On Sunday, we drove 820km (about 509 miles) from Exmouth down to Kalbarri. We arrived at our hostel around 4pm and I headed to the pool to cool off. Ann and I chatted for a bit and then decided we'd head to the beach to watch the sunset. We were early so Terry, Ann, and I walked down to the pier to see what was happening. To be honest, calling it a pier might be too generous; it seemed to me to be more of a large dock. The setting was quite idyllic with two young families fishing and having fun. We made it back to our starting point in just the right amount of time.
We took some photos, in-between swatting flies, and then headed back to get ready for dinner. I realize now that I'd failed to mention in previous posts about the flies. From a bit south of Kalbarri to just south of Coral Bay there are flies, lots and lots of flies (despite that fact that there is a near constant wind)! I'd been warned about the flies before my trip to Uluru a couple years ago, but had thankfully not encountered them (due to my visiting in winter). The prevalence of flies has led to the common use of flynets in many parts of Australia:
|If you'd like one of your own you can purchase one here - they ship to the U.S.|
Our first stop, on our last day of the tour, was at a lookout over the coastal cliffs; a spot called Pot Alley. From there we headed to a pink lake. It's not the famous Pink Lake, but it was fascinating none-the-less. No-one really knows why the lake is pink. Scientists speculate that the colour comes from a dye created by bacteria that lives in the salt crusts. Most of the lake was empty since a local company extracts the bacteria and uses it in health & nutrition products.
On to Greenough, to visit a Wildlife Park owned and operated by a woman named Michelle.
We got to feed the animals that she's rescued, including a camel, a horse, kangaroos, goats, and sheep. We were also able to hold a joey (baby kangaroo) named Rosie - she was incredibly adorable! Our last stop of the day was at Lancelin to visit the sand dunes. Several in our group tried sand-boarding (no connection to water-boarding), but I'd done it before and don't like the end result, so I declined.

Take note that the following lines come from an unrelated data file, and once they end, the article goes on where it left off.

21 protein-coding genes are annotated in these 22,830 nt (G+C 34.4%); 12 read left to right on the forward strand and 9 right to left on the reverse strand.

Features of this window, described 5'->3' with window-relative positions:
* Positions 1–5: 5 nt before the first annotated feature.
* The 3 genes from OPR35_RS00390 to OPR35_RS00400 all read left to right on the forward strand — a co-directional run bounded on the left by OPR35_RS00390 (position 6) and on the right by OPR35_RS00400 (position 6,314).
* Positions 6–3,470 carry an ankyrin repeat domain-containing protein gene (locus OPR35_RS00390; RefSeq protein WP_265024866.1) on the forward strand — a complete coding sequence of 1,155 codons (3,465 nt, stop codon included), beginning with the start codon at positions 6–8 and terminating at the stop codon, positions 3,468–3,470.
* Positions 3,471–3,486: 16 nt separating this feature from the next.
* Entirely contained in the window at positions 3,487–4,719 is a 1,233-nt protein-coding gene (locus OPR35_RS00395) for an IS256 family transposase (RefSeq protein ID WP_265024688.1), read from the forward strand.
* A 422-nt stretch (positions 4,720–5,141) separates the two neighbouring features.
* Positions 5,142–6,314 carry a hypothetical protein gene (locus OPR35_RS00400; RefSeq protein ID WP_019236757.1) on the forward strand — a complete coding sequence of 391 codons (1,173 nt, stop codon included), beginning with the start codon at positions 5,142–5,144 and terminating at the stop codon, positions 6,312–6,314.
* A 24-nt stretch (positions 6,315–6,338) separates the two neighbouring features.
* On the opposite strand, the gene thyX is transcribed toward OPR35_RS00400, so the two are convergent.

And so, our trip had come to an end - I got dropped at the train station in Perth and quickly caught the train to Freemantle. Demi had mistakenly told me that the YHA was just across the street from the station in Freo and I for some reason had no map that listed my hostel! A rookie mistake. I had a map, but it didn't extend far enough to show the area where my hostel was located. In addition, everything in Australia (except in perhaps Sydney, Melbourne, or Brisbane) shuts down after 5pm, especially on a Monday. The first gentleman I asked had no idea where it was located, but God sent me a lovely lady on try number two. She looked it up on her phone and after a few minutes of trying to figure out how to direct me she just walked with me! When Google maps proved to be no help she called the front desk; unfortunately that gentleman was just as un-helpful. I was staying at the Freemantle Prison YHA (which had seemed like a great idea until I was lost in a strange city, at night looking for a prison), so she got me as close to the old prison as possible (we were standing along the old walls) and said that if I walked along the walls I should eventually find the part that housed the hostel. Long story short, I did eventually found it and despite their desperate lack of signage guiding you to their location it was a nice place, for an old convict prison.
|Exmouth to Perth|
|For a little perspective :)|